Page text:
Monday, June 2, 2008

A strong, manly man named...Boof?

Athletes, like anyone else with ambition and drive, want to stand out and be noticed and probably a litle bit feared. One way to be recognized is simply by having a unique, memorable name. My question is, is it possible to take that tactic too far? Silly names - given, nick, or otherwise - is an art of intimidation I am not familiar with. The names of the following athletes? Willing to bet they're striking fear into the hearts of no one...

Boof Bonser - starting pitcher for the Minnesota Twins. Birth name John Paul, which is a somewhat boring but perfectly respectable name. Boof sounds like something you'd name a cocker spaniel puppy. Or something you use to wash with in the shower.

Coco Crisp - birthname Covelli Loyce, outfielder for the Boston Red Sox. Or breakfast cereal? We're not really sure...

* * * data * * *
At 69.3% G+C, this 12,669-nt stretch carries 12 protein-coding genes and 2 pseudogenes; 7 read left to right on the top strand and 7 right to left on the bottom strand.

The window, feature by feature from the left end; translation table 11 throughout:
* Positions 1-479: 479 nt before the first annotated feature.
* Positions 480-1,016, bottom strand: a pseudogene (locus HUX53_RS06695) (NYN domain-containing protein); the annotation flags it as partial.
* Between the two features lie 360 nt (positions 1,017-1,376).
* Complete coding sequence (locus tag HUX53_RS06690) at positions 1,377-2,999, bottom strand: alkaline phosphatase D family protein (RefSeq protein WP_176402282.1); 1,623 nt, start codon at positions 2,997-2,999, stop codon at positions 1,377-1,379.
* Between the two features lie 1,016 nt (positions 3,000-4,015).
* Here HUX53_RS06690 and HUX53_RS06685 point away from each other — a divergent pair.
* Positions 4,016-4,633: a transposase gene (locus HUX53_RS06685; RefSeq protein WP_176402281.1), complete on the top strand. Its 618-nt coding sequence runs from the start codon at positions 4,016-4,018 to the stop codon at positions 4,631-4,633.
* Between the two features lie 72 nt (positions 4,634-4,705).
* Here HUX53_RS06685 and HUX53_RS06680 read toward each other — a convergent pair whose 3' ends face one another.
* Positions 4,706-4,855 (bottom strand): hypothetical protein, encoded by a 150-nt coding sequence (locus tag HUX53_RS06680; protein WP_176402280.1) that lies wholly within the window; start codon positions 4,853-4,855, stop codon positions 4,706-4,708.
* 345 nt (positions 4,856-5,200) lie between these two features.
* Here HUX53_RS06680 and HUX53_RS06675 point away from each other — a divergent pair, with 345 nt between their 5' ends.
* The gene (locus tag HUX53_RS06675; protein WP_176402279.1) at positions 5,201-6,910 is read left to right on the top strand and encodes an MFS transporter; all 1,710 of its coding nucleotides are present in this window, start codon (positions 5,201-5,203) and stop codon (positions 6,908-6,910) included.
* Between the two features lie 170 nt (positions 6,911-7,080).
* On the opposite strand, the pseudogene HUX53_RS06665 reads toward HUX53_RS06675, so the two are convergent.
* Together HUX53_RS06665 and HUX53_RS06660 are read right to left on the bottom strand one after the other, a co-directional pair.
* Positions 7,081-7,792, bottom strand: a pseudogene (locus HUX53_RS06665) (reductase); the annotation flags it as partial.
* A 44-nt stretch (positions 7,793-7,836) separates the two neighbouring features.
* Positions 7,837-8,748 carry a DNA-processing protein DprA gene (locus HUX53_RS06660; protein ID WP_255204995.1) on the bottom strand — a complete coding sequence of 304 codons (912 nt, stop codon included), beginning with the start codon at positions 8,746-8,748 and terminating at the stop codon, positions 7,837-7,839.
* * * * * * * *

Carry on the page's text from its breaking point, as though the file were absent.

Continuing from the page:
Chipper Jones - thirdbaseman for the Atlanta Braves. Birth name, Larry Wayne. I'm thinking Chipper is not a respectable nickname for any boy over the age of five. Or maybe anyone.

Milton Bradley - that's his actual name, and he's an outfielder for the Texas Rangers. Or he makes a lot of boardgames?

Joba Chamberlain - born Justin Louis, pitcher for the New York Yankees. His niece couldn't pronounce his name and so called him "Joba." Not sure that's a good enough reason to legally change your name to something so silly...and spelling it "Joba" doesn't change the fact that when you say it out loud, it's still "Jabba," as in "Jabba the Hutt." But Joba gets a pass. First, because I am a Yankee fan. And second, because he's so frickin' good that despite his name, he actually does kinda strike fear into the hearts of his opponents.

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